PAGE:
I did a demo of Personas yesterday to the Higher Education and Research Special Interest Group (HERSIG) of the UK and Ireland SAP User Group. This was a fairly straightforward demo of Personas capabilities and more specifically what we have built with it at the University of Warwick. The most interesting part of the session, though, was not the demo but the discussion afterwards about how we had approached the project and how we had designed our solution.
There’s a lot of information here on SCN about how to achieve specific effects with Personas: how to merge tabs, how to chain transactions, how to automate tasks with scripts, how to add pretty backgrounds and other visual elements. While clearly you need to know how to use the product technically, in my mind the much bigger part of any Personas project is about designing the user experience, not about tweaking individual transactions. As I see it, Personas works best if it is applied to everything a user does in the SAP system, not just to one or two transactions. Building a whole Personas world for the user, an environment where everything they do has the same look and feel and the same level of simplicity, is what works best. Giving a user a mix of simplified and standard transactions creates a disjoint experience that could leave users less satisfied than they were before.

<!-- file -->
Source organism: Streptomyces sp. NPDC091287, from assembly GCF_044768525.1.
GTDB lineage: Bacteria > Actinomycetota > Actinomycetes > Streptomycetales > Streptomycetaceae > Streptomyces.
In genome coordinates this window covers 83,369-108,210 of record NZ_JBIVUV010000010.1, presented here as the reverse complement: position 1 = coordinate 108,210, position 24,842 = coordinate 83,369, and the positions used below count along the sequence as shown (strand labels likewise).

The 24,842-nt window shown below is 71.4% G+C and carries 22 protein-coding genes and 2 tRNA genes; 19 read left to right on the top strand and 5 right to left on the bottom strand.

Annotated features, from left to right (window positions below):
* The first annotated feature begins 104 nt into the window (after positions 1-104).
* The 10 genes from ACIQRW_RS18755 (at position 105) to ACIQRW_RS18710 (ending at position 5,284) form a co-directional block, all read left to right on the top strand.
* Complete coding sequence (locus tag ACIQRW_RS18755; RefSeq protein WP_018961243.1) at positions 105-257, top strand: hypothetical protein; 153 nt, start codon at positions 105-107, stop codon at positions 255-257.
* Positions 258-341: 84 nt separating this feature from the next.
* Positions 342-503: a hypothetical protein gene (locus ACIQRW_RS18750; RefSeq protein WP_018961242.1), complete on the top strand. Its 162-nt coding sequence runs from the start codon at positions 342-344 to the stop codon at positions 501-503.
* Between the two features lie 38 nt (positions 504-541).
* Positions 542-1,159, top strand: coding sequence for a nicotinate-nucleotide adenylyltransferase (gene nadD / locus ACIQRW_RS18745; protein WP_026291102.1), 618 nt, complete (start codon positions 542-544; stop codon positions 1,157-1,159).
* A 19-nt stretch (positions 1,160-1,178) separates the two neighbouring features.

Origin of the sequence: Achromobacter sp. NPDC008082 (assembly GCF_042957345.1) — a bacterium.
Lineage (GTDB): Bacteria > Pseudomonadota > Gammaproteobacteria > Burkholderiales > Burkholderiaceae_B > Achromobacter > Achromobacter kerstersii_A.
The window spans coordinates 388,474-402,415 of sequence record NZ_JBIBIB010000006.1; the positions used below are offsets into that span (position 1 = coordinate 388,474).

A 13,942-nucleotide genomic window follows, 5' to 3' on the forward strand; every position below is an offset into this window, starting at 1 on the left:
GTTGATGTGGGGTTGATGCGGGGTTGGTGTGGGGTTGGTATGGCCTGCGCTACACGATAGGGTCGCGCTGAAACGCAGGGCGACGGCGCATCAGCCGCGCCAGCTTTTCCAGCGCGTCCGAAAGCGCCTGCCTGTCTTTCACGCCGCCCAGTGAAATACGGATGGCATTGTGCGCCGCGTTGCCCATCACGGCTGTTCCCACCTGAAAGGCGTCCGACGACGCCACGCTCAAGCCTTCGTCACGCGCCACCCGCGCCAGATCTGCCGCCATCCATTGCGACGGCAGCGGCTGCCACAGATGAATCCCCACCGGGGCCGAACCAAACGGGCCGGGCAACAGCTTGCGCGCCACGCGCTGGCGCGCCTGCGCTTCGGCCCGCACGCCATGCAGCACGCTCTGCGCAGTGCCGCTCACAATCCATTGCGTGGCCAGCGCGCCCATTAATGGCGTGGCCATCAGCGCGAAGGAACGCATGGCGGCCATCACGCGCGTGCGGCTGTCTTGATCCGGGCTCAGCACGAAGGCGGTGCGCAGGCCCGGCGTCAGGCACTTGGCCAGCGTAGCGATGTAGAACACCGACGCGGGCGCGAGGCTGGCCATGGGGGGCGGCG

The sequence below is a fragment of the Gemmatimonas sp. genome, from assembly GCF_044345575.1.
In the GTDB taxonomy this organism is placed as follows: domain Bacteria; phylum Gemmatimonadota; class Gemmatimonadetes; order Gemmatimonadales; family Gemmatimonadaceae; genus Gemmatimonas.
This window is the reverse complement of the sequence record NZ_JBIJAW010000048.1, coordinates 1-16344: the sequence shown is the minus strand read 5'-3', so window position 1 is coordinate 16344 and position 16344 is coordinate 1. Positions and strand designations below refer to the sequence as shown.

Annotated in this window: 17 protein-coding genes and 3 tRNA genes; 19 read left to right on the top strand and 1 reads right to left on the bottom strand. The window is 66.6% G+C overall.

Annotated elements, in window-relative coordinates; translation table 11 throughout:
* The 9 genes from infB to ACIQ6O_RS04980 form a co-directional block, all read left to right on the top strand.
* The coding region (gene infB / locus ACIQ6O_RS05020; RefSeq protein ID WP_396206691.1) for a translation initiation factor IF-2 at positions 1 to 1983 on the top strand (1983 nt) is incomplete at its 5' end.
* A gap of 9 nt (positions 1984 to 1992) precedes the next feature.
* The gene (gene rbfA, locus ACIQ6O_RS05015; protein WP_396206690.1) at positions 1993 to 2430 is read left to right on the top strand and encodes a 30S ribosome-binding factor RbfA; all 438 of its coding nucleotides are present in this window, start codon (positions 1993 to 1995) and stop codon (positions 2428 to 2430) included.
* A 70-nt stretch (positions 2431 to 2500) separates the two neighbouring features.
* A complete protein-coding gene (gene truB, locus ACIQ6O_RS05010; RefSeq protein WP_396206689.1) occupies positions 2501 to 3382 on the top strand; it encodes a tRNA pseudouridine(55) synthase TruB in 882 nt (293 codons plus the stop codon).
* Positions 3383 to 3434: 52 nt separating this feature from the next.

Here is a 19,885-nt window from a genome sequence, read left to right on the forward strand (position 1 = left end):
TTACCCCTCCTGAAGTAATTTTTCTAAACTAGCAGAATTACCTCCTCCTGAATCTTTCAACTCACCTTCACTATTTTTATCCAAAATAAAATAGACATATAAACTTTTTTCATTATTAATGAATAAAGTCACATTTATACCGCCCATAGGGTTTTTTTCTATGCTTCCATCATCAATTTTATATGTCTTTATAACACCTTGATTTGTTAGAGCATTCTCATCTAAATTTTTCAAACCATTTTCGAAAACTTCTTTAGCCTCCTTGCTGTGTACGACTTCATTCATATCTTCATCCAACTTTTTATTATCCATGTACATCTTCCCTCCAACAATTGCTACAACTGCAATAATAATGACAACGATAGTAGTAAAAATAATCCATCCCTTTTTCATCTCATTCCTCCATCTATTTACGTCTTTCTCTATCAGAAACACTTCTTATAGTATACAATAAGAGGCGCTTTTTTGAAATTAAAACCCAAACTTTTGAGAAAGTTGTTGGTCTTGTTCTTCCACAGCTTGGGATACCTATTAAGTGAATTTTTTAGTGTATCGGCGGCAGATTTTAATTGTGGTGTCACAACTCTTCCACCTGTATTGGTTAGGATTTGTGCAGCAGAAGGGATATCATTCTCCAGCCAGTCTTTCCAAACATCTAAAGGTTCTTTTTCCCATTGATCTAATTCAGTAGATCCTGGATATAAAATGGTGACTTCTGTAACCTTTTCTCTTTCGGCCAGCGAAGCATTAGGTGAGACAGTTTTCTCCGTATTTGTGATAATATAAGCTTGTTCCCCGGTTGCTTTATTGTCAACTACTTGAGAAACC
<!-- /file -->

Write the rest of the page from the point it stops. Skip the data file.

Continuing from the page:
This does mean you need to choose your target users carefully. We started with a group of users than need to use just a handful of transactions so that it was practical to apply Personas to them all. We have many users that use 30, 40, 50 or more transactions, as I’m sure do all SAP sites. I don’t believe such users are the target users for Personas. I don’t believe anyone will use Personas as a replacement for SAPgui for all their users.
My advice when embarking on a Personas project is to think in terms of overall user experience, not in terms of individual transactions you can improve. Your users will thank you for it 🙂